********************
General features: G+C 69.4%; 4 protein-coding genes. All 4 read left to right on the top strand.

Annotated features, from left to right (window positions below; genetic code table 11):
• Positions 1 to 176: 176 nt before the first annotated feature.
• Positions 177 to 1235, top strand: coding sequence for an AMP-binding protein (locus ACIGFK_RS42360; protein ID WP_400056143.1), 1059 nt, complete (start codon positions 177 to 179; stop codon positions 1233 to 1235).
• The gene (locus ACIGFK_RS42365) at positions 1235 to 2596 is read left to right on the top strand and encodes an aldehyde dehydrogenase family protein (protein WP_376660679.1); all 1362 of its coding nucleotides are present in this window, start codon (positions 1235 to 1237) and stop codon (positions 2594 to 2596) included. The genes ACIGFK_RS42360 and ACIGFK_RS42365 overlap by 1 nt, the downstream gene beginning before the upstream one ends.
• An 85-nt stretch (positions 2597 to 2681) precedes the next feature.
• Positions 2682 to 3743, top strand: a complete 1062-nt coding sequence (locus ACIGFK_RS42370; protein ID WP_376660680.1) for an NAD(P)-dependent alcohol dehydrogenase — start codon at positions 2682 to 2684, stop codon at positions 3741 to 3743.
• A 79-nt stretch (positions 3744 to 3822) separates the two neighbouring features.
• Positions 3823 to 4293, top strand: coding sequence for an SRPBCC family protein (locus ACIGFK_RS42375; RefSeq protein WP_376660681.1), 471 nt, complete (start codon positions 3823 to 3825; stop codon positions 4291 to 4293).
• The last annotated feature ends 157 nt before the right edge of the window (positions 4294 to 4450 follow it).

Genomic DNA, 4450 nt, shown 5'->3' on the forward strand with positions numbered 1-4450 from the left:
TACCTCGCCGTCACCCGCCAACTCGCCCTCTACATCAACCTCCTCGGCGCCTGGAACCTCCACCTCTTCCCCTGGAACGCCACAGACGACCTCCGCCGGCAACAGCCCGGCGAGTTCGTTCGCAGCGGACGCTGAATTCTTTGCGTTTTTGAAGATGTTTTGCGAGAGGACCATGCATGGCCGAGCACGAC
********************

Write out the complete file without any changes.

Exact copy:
General features: G+C 69.4%; 4 protein-coding genes. All 4 read left to right on the top strand.

Annotated features, from left to right (window positions below; genetic code table 11):
• Positions 1 to 176: 176 nt before the first annotated feature.
• Positions 177 to 1235, top strand: coding sequence for an AMP-binding protein (locus ACIGFK_RS42360; protein ID WP_400056143.1), 1059 nt, complete (start codon positions 177 to 179; stop codon positions 1233 to 1235).
• The gene (locus ACIGFK_RS42365) at positions 1235 to 2596 is read left to right on the top strand and encodes an aldehyde dehydrogenase family protein (protein WP_376660679.1); all 1362 of its coding nucleotides are present in this window, start codon (positions 1235 to 1237) and stop codon (positions 2594 to 2596) included. The genes ACIGFK_RS42360 and ACIGFK_RS42365 overlap by 1 nt, the downstream gene beginning before the upstream one ends.
• An 85-nt stretch (positions 2597 to 2681) precedes the next feature.
• Positions 2682 to 3743, top strand: a complete 1062-nt coding sequence (locus ACIGFK_RS42370; protein ID WP_376660680.1) for an NAD(P)-dependent alcohol dehydrogenase — start codon at positions 2682 to 2684, stop codon at positions 3741 to 3743.
• A 79-nt stretch (positions 3744 to 3822) separates the two neighbouring features.
• Positions 3823 to 4293, top strand: coding sequence for an SRPBCC family protein (locus ACIGFK_RS42375; RefSeq protein WP_376660681.1), 471 nt, complete (start codon positions 3823 to 3825; stop codon positions 4291 to 4293).
• The last annotated feature ends 157 nt before the right edge of the window (positions 4294 to 4450 follow it).

Genomic DNA, 4450 nt, shown 5'->3' on the forward strand with positions numbered 1-4450 from the left:
TACCTCGCCGTCACCCGCCAACTCGCCCTCTACATCAACCTCCTCGGCGCCTGGAACCTCCACCTCTTCCCCTGGAACGCCACAGACGACCTCCGCCGGCAACAGCCCGGCGAGTTCGTTCGCAGCGGACGCTGAATTCTTTGCGTTTTTGAAGATGTTTTGCGAGAGGACCATGCATGGCCGAGCACGAC